Many years ago, I heard somebody speaking in general about the Gospels and the impact they are meant to have on our lives and he said the following clever line: “The Gospels were given by Jesus to comfort the afflicted, while at the same time afflicting the comforted.” In other words, the message of the Gospel is both a source of peace and an invitation to ongoing conversion. Most of us are all for being comforted by the Gospel, but we are not so excited about being challenged by the Gospel, preferring to skip over those words or somehow concluding that they apply to somebody else.
I find Matthew 25 to be one of those sections of the Gospels that proves this anecdote to be true, especially verses 31-46 titled “The Judgement of the Nations.” Jesus begins by commending those who practice the works of mercy toward those in need, pointing to the following comforting conclusion: “whatever you did for one of these least brothers of mine, you did for me.” (Mt 25:40) We can see Jesus in every person to whom we reach out in charity to serve, and the Lord makes it clear that this will be to our benefit, especially at the judgment we all must face at the end of our lives. Jesus then goes on to offer a very challenging teaching, as He concludes the following when we fail to serve those around us: “what you did not do for one of these least ones, you did not do for me.” (Mt 25:45)
I cannot read these words without feeling extremely uncomfortable, for I know there have been times when I have been guilty of not serving Jesus by turning away from those in need. And there are so many needs in the world around us. Here at the Cathedral, we see people regularly who are at a difficult point in their lives. It can be easy to just keep our head down and pass by. At the end of our lives, we will have to account for those intentional acts of dismissal, as we see in the case of the rich man who ignored Lazarus at his doorstep each day. So how should we respond?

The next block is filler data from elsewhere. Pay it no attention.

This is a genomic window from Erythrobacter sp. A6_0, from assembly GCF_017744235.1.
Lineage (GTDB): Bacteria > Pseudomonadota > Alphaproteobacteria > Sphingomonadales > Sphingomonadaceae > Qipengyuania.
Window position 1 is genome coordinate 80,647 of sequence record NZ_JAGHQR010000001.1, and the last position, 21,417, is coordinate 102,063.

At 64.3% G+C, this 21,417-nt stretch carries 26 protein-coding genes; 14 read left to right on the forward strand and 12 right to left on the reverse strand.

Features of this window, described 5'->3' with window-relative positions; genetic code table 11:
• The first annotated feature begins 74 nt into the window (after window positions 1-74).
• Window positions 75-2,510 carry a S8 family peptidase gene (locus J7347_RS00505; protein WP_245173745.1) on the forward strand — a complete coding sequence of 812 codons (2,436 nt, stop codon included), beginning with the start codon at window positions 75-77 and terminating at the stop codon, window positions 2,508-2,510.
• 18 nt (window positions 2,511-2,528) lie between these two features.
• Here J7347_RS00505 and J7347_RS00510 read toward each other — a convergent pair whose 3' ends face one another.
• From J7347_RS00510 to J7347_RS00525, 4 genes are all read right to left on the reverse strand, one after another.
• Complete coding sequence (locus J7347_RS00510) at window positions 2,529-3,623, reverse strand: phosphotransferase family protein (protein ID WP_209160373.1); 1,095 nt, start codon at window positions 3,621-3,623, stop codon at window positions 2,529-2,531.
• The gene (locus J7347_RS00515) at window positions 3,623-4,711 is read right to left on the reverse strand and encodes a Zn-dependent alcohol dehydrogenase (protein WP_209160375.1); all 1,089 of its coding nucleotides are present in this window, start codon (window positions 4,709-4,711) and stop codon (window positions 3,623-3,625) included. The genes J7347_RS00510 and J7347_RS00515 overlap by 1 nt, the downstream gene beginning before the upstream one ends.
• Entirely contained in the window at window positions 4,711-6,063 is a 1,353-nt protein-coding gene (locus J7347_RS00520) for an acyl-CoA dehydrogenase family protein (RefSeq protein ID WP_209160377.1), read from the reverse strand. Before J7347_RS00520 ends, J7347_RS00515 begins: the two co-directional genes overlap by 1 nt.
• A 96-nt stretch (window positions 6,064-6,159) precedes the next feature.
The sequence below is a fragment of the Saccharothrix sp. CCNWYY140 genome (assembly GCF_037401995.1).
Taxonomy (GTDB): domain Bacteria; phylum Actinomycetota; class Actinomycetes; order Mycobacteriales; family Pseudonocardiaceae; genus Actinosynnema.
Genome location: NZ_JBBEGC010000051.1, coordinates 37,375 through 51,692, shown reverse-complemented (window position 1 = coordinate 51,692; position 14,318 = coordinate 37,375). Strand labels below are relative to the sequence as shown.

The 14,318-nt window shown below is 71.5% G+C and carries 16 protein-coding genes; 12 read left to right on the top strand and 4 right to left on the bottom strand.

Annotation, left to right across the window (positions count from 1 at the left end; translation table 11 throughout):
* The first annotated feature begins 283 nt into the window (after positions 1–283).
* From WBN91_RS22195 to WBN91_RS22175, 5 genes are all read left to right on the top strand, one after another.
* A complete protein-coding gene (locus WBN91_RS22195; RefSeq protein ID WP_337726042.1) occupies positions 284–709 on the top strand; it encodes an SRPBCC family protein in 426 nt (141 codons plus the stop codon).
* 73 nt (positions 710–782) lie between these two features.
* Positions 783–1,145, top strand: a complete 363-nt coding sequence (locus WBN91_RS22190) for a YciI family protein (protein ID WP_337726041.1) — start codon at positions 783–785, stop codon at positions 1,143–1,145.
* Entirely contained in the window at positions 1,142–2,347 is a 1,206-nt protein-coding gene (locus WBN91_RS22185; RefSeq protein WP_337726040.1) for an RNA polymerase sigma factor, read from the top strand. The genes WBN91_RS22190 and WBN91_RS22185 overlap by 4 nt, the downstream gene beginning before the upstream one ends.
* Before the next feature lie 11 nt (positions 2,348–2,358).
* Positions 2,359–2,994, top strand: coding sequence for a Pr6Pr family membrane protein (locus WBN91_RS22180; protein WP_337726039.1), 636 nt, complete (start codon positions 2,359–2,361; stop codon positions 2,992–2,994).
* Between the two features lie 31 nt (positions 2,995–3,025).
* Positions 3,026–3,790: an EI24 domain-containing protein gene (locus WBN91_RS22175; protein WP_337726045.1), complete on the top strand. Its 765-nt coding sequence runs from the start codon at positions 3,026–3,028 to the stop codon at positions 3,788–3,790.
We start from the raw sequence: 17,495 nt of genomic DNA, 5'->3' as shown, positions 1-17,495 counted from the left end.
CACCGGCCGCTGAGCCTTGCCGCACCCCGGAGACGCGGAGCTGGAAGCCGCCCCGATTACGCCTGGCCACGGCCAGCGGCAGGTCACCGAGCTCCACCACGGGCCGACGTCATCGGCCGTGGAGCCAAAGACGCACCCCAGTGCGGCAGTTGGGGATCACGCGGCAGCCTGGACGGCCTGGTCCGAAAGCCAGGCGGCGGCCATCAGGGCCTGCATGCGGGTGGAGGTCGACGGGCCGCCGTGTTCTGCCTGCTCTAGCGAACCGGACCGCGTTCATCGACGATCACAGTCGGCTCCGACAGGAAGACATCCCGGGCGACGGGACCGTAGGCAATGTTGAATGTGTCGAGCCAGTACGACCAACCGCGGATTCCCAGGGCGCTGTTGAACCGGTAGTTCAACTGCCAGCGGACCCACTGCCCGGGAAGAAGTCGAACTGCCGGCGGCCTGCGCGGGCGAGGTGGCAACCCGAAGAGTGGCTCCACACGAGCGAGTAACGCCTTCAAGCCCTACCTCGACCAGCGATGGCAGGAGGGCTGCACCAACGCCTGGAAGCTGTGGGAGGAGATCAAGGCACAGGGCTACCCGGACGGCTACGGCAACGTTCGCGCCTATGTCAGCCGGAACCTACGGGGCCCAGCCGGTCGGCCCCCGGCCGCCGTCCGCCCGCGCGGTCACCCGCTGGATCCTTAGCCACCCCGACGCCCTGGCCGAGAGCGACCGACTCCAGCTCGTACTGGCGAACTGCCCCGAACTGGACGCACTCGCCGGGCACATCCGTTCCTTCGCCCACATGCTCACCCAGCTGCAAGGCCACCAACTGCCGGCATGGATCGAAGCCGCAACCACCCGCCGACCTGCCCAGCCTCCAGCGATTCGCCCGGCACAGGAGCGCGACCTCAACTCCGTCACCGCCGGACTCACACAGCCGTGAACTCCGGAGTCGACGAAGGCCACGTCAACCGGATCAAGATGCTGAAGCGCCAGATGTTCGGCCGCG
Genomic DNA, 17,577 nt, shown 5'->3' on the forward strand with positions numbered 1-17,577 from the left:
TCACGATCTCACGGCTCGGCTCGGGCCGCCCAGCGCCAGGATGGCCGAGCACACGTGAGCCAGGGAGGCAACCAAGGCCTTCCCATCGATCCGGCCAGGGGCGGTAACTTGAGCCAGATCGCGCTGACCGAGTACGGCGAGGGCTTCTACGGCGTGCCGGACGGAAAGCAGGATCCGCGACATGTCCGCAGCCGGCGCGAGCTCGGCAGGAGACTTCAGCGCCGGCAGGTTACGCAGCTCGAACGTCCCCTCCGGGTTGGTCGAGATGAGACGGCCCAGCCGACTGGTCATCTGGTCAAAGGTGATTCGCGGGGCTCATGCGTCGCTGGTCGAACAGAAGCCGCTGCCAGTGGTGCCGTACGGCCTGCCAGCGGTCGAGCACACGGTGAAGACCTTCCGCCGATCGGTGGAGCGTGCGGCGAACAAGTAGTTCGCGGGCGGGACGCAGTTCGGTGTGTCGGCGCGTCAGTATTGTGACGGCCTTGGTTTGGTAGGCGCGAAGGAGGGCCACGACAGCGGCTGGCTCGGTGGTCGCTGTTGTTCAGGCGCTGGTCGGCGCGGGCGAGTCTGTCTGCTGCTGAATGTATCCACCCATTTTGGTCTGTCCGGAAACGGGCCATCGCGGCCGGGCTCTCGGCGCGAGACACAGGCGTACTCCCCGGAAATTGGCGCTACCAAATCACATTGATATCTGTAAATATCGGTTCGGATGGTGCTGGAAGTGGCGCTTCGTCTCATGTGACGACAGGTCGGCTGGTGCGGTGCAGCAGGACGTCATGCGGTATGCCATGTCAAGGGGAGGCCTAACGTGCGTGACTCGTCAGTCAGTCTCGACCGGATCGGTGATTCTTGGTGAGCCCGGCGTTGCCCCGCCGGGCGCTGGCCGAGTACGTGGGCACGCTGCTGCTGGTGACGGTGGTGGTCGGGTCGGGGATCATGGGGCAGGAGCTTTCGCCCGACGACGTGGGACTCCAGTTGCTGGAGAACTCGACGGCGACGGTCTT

I do not have the time or space to really address the material needs of those we encounter. We have an obligation, to be sure, but that does not necessarily mean directly giving money to everybody who asks, especially since there are several organizations in Springfield that exist to assist with meeting their various needs. One of the things that we can keep in mind is a fundamental principle that underlies all of the commandments that have to do with loving our neighbor – every human being has worth and is to be treated with dignity. One of the simplest ways to respect a person’s dignity is to acknowledge their existence. Looking somebody in the eye and smiling at them, perhaps even giving them a greeting, sends the simple but profound message: “I see you, and you are good.” We should not underestimate how this seemingly minor gesture can make a difference in somebody’s day, especially when their existence is virtually ignored by those who pass uncomfortably by. This is a practice that does not just have to be for those who are poor. We can do it with those we encounter at the grocery store, while going for a walk, or as we come in and out of church – anywhere! To be sure, the commandments invite us to many other forms of charity and service, but this simple practice can be a good way to cultivate an awareness of the goodness of those around us, seeing them through the eyes of Christ as a brother or sister in the Lord, and seeing the Lord Himself who is hiding, waiting to be served by us.